In The Force Awakens, Rey is called to Luke’s light saber and is assaulted with a barrage of visions about Luke. The saber is, for the purposes of the movie, a Jedi relic, just like the Sith relic of Darth Vader’s melted helmet that Kylo has. But the visions that Rey sees were not just things that the light saber was there for. Luke lost that light saber when Darth Vader cut his hand off in The Empire Strikes Back. So, if Kylo was telling the truth about Rey’s parents being nobodies, then what was with all that? That vision really seemed to be a map of things to come.
For me, one of the biggest weaknesses of the prequels is that I knew a lot of the stuff. I knew that Palpatine was the Emperor. I knew that Anakin was Obi-Wan’s apprentice and that Obi-Was was going to cut Anakin’s arms and legs off on Mustafar, then go into hiding on Tatoine and watch over Luke, while Leia was going to Alderaan to be given to Bail Organa. I think I got most of that from the first Star Wars novel, Splinter of the Mind’s Eye.
Oh, sure, there was a lot of stuff that I didn’t know. And the trip was fun! But my point is that I’m pretty good at reading Star Wars movies because I have been doing that since I was seven.
What Rian Johnson did in The Last Jedi was make a movie that didn’t follow George Lucas’s close read of the Hero’s Journey. I had, and still have, some theories on Rey. But what Johnson did was make it so that I can’t be sure what exactly is going on.
Kylo could have been lying to Rey. Or he could have been telling the truth. If this was one of the first six movies, I would know. But I don’t know. And that makes it more fun. A lot of fans refer to this as the “Skywalker Saga,” even saying that this is the end of the Skywalker saga.
And who knows why Rey has that Force vision in The Force Awakens? That could have been literally the moment when it awoke in her. But I wouldn’t be surprised if, in the ninth movie, we didn’t get a “what I told you was true, in a manner of speaking” moment, like when Obi-Wan fudges over not mentioning that Darth Vader was Luke’s dad (spoiler alert).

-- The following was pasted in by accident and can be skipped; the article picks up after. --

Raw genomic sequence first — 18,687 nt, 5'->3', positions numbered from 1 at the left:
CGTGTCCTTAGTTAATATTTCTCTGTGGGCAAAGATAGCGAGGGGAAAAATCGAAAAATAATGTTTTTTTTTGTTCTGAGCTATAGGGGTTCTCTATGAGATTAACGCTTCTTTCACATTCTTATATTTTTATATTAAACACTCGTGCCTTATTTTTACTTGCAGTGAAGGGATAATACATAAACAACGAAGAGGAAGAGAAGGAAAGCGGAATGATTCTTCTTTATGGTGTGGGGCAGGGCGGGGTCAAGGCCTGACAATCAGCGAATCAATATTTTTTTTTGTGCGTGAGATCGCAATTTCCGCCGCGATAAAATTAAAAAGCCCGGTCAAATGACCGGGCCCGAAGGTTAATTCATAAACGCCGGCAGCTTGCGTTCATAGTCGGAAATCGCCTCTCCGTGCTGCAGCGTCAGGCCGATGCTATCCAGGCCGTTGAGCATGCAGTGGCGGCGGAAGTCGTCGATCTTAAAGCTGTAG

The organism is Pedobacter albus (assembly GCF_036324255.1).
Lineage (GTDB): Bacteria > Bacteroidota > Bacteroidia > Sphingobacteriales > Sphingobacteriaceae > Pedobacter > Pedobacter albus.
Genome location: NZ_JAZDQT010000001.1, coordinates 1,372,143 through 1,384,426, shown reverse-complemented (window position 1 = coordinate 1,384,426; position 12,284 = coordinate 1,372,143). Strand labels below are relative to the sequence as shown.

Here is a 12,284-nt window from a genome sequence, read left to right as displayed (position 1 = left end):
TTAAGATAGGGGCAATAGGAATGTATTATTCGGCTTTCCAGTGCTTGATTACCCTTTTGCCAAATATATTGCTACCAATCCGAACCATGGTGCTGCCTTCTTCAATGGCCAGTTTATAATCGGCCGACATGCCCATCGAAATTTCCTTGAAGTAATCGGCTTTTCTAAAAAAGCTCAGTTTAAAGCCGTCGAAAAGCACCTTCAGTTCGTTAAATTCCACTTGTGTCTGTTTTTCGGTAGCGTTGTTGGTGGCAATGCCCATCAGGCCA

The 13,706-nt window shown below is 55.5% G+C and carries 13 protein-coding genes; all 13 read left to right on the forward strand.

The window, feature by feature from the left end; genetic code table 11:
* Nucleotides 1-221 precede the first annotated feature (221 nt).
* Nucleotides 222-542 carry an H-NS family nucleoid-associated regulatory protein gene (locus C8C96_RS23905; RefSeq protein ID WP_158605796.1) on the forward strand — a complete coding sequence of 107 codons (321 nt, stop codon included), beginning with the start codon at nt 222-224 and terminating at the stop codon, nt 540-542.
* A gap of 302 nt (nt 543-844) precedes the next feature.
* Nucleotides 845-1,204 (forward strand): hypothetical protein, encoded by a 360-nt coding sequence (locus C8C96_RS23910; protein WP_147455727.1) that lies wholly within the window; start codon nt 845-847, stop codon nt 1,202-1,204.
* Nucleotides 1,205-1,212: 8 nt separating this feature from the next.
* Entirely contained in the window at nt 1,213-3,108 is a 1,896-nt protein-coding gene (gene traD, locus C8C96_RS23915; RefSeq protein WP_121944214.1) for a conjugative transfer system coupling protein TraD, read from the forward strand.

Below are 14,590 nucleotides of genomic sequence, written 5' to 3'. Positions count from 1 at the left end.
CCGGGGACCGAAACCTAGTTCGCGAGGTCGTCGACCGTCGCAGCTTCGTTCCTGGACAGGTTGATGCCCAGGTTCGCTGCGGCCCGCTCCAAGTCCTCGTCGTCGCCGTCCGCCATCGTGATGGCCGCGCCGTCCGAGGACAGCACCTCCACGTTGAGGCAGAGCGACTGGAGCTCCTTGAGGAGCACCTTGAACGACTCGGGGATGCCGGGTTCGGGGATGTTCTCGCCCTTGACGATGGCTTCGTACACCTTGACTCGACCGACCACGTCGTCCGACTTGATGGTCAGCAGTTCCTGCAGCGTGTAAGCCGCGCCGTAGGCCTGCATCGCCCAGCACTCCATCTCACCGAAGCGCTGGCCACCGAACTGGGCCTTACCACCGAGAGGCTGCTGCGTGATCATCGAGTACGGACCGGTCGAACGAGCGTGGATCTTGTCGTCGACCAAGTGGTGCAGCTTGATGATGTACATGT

And was there ever a more painful moment than finding out that Leia was Luke’s twin? Oh, sure, it was a surprise. But even to my 13-year-old self, it seemed a little, ahem, forced. But after all these years, I’ve come to accept it.
I wrote a whole article on Media Medusa about how my biggest hope for these movies was for them to surprise me! And they are!
3. Leia uses the Force.
I think that this is a really weird problem to have. Basically, Leia pushed herself, just a little, through space. Oh, sure, I don’t know exactly what the specs on humans are in the Star Wars universe. But I buy it that she could live as long as she did. And I think the amount of thrust required to move someone in space is basically slightly above zero since there is no gravity in space. It’s not like that moment made her a Jedi master or anything.
I haven’t gotten to a second watch of that movie yet, but I do want to know how they open that door to let her back in without all of them getting sucked out into the endless vacuum of space.
My only hope for the third movie of this trilogy is that it avoids fan service and gives us another great Star Wars movie that isn’t a rehash of what has already been.